I always love reading pieces from you Jenny. Our lives have been very different, yet I feel that I can relate your experiences with groups to my own life. In school I liked doing sports because it was a way for me to clear my head, but I never felt like I really belonged with the athletes. I was never going to care about victory as much as them. To some extent I went along with the charade, but the glitz felt meaningless. The thought of groups of people collectively caring about something meaningful felt very foreign. Even though there were many clubs for charities at my school, I found it hard to take the people in them seriously. Everyone was so worried about college applications. Even when they put on the performance of caring, few seemed to genuinely care about anyone besides themselves.

    I remember in elementary school I coughed up a ball of phlegm during the pledge of allegiance. I kept it in my mouth because I knew I wasn’t supposed to move. It was disgusting.

    I like to wear long skirts without underwear too. It is way more comfortable, and it can be very fun for the reasons you mentioned.

    • Jenny May 27th, 2014 4:06 PM

      You sound like the raddest person & yr blog is out of this world ♡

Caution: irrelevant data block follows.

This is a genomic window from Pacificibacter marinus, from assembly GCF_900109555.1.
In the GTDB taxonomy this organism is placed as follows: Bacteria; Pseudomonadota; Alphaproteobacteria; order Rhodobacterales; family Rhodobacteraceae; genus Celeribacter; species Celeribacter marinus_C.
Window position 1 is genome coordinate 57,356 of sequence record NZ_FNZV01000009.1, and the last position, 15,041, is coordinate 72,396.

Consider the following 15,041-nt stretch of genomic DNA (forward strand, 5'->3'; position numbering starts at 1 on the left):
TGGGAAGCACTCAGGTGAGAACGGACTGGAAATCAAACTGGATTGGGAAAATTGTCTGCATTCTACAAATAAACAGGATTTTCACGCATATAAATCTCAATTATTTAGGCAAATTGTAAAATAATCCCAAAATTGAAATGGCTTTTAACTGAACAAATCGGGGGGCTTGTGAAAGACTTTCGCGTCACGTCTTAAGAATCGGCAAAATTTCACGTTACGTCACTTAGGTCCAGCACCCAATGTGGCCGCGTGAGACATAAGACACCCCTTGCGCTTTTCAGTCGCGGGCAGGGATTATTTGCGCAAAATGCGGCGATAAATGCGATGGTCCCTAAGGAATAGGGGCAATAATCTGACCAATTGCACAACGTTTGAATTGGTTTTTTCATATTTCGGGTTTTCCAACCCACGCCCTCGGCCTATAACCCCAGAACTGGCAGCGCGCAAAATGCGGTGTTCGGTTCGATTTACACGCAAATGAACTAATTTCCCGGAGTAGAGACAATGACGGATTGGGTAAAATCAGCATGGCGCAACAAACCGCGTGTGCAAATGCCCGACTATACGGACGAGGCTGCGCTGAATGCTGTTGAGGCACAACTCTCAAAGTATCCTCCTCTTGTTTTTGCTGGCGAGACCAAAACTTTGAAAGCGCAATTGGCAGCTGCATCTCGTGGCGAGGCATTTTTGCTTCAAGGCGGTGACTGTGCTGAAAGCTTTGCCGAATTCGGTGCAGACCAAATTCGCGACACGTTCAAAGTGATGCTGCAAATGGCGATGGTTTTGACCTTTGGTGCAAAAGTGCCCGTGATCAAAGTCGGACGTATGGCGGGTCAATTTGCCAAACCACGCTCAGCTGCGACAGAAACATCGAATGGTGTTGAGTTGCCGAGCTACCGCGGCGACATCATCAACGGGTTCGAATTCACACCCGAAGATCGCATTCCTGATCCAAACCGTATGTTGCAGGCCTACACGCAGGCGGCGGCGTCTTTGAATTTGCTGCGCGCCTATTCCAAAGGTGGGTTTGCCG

• AnarchyAndrea May 27th, 2014 7:24 AM

    This. I’m supposed to be writing an analysis on Lord of the Flies right now but this. I have tears on my face as i write this because I understand this so well. Growing up mexican-american in a predominantly white small town which I NEVER felt a part of, I completely understand this mindset. Now that I’m going off to college in the fall I can’t begin to describe my frustration on just how to go about translating my passion for social movements, my blind desire to be an activist into a sustainable career. The end of this piece is what got me. Because as soon as I read it, all I could think of was being 9 years old, at a marching rally for immigration reform with my parents and hearing all around me, the ringing of voices resounding, “LA GENTE UNIDA JAMAS SERA VENCIDA! LA GENTE UNIDA JAMAS SERA VENCIDA!!”

    • Jenny May 27th, 2014 4:06 PM

      I have tears in my eyes… the thought of you as a kid shouting with the adults at an immigration reform rally. That’s beautiful ♡

  • fluorescentyesterday May 27th, 2014 7:30 AM

    This was amazing to read. Thank you Jenny, your writings are always my favorites, partially because I’m half Chinese and I feel like I can identify with you in many ways (even though I’m only a high schooler).

  • i-skreeeeam May 27th, 2014 7:30 AM

    Wow jenny ive always been to shy to comment but this has really moved me .. this blew me away. IM so incredibly humbled by your honesty and rawness and talent in everything you write. I can relate to this so so much and it has inspired me in a very big way to get involved in activism. Thankyou thankyou thankyou xo

  • flocha May 27th, 2014 8:20 AM

    my god this is so beautiful. I have trouble relating to stuff and everything you wrote here perfectly describes everything I feel x

  • elliecp May 27th, 2014 8:45 AM

    this is so amazing. It just goes to show that we as individuals can change things if we put our minds to it. so inspirational to read!

  • soviet_kitsch May 27th, 2014 9:35 AM

    “You’re not touching any of my members. I’m going to get you fired for threatening a peaceful picketer. You’re a thug and a coward for intimidating someone half your size, and now you’re trying to threaten a 21-year-old woman?”